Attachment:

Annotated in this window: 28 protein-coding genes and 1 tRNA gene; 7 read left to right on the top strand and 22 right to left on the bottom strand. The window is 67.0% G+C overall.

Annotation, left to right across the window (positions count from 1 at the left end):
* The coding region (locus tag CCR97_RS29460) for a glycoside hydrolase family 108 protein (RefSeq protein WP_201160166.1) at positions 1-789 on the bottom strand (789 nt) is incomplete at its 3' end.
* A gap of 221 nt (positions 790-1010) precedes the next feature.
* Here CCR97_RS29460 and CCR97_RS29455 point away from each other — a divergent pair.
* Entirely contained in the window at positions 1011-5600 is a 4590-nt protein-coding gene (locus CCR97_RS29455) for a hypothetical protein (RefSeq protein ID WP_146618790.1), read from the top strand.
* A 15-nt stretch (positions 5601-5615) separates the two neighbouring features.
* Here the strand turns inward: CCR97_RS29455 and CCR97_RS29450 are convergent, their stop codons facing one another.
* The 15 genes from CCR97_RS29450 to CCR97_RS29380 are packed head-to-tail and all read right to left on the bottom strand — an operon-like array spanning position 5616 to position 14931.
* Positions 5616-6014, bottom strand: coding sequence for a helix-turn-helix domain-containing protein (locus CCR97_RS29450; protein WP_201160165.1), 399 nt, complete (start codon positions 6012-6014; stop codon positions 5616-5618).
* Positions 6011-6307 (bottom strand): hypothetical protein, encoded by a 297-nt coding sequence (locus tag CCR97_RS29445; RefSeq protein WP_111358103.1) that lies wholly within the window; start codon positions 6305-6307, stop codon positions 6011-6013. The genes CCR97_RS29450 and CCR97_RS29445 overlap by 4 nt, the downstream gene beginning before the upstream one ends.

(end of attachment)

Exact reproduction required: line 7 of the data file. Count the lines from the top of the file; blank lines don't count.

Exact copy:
* A 15-nt stretch (positions 5601-5615) separates the two neighbouring features.